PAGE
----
Support in Congress is growing for a bill that would require delinquent medical debt to be stripped from credit reports within 45 days of disposition.
According to our sister website, insideARM.com, the Medical Debt Responsibility Act of 2013 (HR 1767) now has 15 co-sponsors in the House of Representatives, including several new supporters who sit on the committee where the bill currently resides. Five of the co-sponsors joined only last week.
A corresponding bill is working its way through the Senate (S. 160).
“Medical debt reporting has popped up as a major legislative concern lately,” writes insideARM’s Patrick Lunsford. In addition to the Medical Debt Responsibility Act, late last month Rep. Gary Miller (R-Calif.) filed the “Accuracy in Reporting Medical Debt Act of 2013” (HR 2211), which would prohibit debt collectors from reporting delinquent medical bills of patients to credit bureaus for 120 days. The patient must demonstrate that they are contesting the debt, working with a medical provider or insurance company to resolve the account, or have applied for financial assistance.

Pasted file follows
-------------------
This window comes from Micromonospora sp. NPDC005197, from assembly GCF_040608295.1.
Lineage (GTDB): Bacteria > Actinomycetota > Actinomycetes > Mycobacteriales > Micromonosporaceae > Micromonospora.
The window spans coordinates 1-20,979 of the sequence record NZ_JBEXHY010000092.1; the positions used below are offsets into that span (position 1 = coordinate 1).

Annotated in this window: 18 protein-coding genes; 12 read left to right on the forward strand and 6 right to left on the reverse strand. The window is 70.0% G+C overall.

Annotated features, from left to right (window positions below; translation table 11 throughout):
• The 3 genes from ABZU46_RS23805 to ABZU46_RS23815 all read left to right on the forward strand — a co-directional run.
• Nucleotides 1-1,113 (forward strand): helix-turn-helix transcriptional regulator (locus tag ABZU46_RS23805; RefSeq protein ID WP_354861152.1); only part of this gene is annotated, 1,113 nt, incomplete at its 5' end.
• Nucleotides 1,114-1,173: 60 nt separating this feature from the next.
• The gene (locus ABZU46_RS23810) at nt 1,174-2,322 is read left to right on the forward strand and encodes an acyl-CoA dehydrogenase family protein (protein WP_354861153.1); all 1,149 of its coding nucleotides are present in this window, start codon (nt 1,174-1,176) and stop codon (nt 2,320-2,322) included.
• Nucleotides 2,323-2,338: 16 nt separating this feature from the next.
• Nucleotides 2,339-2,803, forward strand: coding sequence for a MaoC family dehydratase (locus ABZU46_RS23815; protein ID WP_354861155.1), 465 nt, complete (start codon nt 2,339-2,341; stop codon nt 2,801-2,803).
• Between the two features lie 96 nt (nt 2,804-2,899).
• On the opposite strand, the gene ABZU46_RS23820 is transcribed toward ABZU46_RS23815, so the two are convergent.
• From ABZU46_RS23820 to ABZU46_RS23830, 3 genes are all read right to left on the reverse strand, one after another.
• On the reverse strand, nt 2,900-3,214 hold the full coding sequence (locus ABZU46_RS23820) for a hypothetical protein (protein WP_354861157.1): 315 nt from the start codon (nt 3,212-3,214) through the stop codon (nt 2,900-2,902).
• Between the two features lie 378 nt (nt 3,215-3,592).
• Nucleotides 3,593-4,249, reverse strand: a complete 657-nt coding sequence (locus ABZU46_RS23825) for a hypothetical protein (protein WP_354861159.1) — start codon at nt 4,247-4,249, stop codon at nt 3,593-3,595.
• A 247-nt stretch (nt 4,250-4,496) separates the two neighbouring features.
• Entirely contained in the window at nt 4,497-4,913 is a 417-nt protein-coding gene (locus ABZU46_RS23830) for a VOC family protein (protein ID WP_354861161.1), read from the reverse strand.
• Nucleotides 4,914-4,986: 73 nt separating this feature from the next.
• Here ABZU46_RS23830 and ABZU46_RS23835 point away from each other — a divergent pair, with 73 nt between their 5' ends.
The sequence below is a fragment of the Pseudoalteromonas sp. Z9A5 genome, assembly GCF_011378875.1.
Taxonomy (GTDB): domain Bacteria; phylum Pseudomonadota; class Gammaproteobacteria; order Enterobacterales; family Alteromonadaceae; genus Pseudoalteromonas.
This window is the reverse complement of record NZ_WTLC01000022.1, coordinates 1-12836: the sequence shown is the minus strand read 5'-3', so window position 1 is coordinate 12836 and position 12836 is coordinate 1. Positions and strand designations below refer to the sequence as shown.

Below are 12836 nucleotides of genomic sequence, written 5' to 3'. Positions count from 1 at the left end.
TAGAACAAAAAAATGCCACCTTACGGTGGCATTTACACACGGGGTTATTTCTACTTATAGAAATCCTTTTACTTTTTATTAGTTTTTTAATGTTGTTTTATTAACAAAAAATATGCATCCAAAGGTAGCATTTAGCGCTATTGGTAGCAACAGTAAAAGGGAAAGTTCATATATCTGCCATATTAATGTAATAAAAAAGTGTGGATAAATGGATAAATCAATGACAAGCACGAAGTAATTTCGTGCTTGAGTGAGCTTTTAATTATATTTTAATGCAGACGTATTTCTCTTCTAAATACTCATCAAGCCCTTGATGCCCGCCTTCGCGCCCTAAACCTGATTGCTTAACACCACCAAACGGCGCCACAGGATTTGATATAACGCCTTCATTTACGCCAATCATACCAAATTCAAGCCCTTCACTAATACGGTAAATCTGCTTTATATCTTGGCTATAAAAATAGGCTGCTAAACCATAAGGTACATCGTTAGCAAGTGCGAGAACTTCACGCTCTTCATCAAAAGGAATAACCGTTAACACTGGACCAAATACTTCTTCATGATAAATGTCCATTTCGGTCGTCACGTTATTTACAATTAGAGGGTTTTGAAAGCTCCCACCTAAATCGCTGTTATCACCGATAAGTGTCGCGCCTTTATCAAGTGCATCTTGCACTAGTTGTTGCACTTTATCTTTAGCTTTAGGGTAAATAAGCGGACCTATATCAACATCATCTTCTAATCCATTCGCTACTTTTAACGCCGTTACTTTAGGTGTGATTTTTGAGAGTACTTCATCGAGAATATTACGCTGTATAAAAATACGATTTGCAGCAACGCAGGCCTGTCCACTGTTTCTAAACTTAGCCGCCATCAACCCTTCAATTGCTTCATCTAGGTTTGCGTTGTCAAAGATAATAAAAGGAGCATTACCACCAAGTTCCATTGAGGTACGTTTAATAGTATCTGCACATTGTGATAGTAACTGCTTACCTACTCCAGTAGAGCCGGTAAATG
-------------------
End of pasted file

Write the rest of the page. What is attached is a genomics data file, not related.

“The two bills would work together, with HR 1767 addressing credit reporting concerns after the debt is settled and [HR 2211] focusing on the beginning of the debt cycle,” writes Lunsford.
The bills also appear to dovetail with proposed IRS regulations prohibiting “extraordinary collection actions” by nonprofit hospitals. As reported yesterday, the IRS is expected to render a decision on these regulations sometime on or after July 5.